We have heard a lot about the H1N1 flu virus (originally referred to as “swine flu”) since it first appeared in North America this past spring. After causing several deaths in Mexico, it showed up in the U.S. in April, then in Canada about a month later.
On June 11, the World Health Organization (WHO) signalled that a pandemic of novel H1N1 flu was underway, and we were warned that a mutation could produce an outbreak to rival global influenzas of the past.
While severe illness and death has been reported with this virus, most people who have contracted H1N1 have recovered without requiring medical treatment. But no one really knows how severe the approaching pandemic will be, so it makes sense to have all the facts about this illness to lessen our personal risk of infection or transmission as we enter the flu season.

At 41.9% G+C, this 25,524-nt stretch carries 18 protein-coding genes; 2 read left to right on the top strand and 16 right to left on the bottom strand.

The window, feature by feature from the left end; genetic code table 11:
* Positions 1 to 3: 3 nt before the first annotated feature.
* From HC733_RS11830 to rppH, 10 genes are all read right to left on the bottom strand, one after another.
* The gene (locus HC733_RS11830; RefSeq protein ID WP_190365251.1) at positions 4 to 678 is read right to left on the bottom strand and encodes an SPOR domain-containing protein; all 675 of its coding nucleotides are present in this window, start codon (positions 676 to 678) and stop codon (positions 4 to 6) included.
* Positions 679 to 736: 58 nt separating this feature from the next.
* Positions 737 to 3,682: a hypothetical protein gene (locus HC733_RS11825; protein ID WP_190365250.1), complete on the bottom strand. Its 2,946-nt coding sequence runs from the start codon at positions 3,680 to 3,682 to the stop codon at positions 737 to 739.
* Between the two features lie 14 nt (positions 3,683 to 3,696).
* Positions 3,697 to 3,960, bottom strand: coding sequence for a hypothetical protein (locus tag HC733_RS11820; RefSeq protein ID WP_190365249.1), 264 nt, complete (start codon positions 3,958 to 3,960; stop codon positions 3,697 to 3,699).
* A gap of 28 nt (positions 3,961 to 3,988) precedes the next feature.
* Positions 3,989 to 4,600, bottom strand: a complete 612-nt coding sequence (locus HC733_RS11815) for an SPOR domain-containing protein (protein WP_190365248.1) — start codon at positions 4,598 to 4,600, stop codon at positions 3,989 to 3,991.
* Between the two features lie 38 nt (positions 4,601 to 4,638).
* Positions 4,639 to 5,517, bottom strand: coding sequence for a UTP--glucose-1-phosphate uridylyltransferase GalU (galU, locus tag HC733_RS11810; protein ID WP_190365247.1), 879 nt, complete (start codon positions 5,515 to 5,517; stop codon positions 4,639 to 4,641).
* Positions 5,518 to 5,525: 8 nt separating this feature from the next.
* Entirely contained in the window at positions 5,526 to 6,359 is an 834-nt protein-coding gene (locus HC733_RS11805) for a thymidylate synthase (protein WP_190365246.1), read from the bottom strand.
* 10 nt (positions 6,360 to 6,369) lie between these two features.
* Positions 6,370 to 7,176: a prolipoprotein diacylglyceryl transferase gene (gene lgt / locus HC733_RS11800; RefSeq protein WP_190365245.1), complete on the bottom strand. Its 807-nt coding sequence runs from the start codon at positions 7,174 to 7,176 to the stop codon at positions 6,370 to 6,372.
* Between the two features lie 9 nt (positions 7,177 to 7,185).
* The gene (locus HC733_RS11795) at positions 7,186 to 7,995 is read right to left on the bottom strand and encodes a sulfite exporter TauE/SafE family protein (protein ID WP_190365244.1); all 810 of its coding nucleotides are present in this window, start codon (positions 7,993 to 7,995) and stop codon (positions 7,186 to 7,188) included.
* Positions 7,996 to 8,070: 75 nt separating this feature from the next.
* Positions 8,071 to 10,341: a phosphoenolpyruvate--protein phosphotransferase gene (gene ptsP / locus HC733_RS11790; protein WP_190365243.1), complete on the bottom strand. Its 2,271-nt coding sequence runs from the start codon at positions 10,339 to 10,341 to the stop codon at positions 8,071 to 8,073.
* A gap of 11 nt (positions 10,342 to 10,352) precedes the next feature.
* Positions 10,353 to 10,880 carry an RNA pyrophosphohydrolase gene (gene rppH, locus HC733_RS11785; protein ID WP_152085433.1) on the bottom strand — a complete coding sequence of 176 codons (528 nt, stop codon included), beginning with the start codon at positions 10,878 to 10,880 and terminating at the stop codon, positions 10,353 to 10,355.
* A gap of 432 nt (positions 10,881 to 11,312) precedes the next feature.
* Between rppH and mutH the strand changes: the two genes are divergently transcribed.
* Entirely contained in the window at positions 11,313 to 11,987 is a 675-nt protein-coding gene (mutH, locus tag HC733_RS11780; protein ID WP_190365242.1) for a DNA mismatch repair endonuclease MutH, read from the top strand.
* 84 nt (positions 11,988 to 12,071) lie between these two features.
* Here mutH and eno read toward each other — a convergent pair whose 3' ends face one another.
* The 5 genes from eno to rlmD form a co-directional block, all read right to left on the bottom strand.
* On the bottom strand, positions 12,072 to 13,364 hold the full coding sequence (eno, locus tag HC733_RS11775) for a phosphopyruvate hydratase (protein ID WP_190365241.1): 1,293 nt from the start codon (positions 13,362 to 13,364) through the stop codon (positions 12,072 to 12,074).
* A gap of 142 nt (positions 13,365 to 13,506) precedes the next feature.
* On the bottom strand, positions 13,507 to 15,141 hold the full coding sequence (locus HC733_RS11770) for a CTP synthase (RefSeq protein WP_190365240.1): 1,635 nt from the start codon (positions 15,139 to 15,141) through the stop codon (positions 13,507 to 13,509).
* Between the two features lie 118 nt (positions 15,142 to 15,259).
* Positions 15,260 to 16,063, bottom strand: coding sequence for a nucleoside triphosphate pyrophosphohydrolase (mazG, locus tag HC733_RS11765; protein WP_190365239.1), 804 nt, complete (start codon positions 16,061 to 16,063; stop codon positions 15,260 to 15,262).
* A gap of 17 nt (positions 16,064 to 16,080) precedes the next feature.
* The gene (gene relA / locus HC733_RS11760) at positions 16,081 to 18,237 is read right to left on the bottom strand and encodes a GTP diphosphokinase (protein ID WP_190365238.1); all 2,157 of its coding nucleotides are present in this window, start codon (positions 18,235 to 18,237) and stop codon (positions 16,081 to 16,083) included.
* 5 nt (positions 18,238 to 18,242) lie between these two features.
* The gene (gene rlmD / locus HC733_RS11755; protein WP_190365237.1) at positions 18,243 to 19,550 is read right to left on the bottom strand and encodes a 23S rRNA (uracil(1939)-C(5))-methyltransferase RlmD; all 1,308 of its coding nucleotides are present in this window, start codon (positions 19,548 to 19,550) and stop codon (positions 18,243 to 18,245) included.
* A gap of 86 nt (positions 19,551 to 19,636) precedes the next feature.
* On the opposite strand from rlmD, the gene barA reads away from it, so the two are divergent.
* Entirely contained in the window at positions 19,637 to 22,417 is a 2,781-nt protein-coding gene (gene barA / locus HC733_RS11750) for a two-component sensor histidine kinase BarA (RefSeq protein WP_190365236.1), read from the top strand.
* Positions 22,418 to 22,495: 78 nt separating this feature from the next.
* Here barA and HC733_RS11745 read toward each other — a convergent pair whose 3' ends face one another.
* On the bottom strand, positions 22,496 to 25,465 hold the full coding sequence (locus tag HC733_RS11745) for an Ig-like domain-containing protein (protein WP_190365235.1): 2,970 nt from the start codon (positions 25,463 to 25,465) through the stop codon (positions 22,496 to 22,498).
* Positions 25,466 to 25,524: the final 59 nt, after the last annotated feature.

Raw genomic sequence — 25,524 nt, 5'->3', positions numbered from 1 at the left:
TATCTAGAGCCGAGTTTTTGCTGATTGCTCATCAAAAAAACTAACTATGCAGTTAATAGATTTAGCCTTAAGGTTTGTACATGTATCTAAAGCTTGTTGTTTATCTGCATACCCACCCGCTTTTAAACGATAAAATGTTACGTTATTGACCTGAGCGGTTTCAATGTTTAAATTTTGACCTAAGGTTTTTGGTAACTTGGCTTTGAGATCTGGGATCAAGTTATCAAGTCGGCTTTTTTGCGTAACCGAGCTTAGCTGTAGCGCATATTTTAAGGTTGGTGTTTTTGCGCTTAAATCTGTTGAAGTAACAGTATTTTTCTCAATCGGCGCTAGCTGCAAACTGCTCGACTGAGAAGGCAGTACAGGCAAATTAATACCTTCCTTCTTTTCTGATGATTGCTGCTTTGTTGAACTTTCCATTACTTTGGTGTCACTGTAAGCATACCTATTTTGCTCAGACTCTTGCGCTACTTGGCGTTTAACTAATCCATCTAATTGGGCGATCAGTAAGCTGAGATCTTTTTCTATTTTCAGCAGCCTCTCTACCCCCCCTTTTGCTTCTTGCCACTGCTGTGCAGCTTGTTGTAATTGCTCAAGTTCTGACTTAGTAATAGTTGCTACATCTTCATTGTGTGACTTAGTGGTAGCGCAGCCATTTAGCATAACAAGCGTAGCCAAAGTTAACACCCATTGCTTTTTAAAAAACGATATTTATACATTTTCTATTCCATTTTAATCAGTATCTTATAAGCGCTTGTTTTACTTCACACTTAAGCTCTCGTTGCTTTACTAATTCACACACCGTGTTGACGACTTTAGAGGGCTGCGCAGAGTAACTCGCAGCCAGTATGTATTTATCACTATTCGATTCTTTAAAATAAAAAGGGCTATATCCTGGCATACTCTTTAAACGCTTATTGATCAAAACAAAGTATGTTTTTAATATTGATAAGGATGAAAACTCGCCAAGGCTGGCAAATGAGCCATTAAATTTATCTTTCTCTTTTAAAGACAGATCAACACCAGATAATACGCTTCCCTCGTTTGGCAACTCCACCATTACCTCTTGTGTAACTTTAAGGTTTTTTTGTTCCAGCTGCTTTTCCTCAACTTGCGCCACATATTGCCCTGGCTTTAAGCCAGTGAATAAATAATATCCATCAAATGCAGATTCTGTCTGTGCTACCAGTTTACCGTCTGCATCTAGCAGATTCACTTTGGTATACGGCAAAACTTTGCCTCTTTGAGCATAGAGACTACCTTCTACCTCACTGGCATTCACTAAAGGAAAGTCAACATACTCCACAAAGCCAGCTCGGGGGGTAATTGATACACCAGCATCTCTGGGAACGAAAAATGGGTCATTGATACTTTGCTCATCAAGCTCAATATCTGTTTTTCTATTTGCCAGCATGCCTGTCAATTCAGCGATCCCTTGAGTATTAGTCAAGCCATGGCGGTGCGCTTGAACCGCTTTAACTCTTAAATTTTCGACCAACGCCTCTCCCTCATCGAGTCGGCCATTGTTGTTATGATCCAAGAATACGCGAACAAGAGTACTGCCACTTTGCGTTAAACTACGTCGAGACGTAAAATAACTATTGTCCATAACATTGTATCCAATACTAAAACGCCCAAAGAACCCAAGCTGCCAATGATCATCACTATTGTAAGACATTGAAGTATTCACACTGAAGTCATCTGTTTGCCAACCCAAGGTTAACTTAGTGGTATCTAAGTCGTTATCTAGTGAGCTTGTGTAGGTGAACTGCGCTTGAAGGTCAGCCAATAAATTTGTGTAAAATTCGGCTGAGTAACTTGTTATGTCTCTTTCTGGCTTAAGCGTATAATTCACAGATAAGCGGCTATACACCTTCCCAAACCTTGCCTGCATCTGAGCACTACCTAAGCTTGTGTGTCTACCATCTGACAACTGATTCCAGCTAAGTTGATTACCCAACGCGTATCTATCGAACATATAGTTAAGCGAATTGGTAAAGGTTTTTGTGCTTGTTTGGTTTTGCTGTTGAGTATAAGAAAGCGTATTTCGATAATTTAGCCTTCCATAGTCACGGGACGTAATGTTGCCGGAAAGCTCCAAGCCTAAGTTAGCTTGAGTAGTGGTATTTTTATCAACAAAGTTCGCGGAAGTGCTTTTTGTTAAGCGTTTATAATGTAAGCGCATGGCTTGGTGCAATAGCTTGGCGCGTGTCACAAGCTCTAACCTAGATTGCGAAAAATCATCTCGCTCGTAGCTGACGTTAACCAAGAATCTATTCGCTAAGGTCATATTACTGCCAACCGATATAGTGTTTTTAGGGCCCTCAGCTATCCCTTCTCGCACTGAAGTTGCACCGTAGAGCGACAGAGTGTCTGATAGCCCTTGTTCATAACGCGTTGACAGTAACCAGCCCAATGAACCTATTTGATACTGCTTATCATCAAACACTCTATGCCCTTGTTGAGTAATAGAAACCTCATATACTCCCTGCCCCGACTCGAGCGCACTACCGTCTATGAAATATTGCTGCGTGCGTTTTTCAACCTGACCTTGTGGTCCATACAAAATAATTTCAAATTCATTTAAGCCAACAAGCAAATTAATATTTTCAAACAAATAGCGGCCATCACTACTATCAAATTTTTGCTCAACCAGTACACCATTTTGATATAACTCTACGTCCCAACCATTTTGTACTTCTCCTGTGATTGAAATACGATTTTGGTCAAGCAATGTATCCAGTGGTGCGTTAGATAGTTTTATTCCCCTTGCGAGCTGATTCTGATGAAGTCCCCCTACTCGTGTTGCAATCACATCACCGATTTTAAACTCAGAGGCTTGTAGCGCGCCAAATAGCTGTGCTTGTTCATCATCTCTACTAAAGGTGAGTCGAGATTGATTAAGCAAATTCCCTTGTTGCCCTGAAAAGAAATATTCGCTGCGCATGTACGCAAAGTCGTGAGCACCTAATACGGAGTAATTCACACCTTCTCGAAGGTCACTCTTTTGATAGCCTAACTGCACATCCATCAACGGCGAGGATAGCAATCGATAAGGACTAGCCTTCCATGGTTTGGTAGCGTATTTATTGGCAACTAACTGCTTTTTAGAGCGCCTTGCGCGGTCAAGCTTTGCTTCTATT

Influenza is thought to be spread by two main methods: direct airborne droplet infection, and through contact with contaminated surfaces (desks, doorknobs, toys, books, etc.).
Most of us are aware of the risks of catching a viral illness through direct inhalation, or by touching our mouth or nose after contacting a contaminated surface, but not everyone remembers that the eyes are another very common entry point for germs of all types, and the flu virus is no exception. Follow these guidelines to protect yourself and your family from catching H1N1 this flu season:
If you own a business, consider taking a proactive approach to the H1N1 threat by developing policies that ensure less risk of flu virus transmission to your patrons and staff. Consider implementing the following:
The massive flu outbreaks of our past can certainly cause us to become fearful of a severe pandemic. However, armed with the tools of education we can all take simple steps to reduce our own risks, as well as limiting our contribution to the spread of H1N1 infection.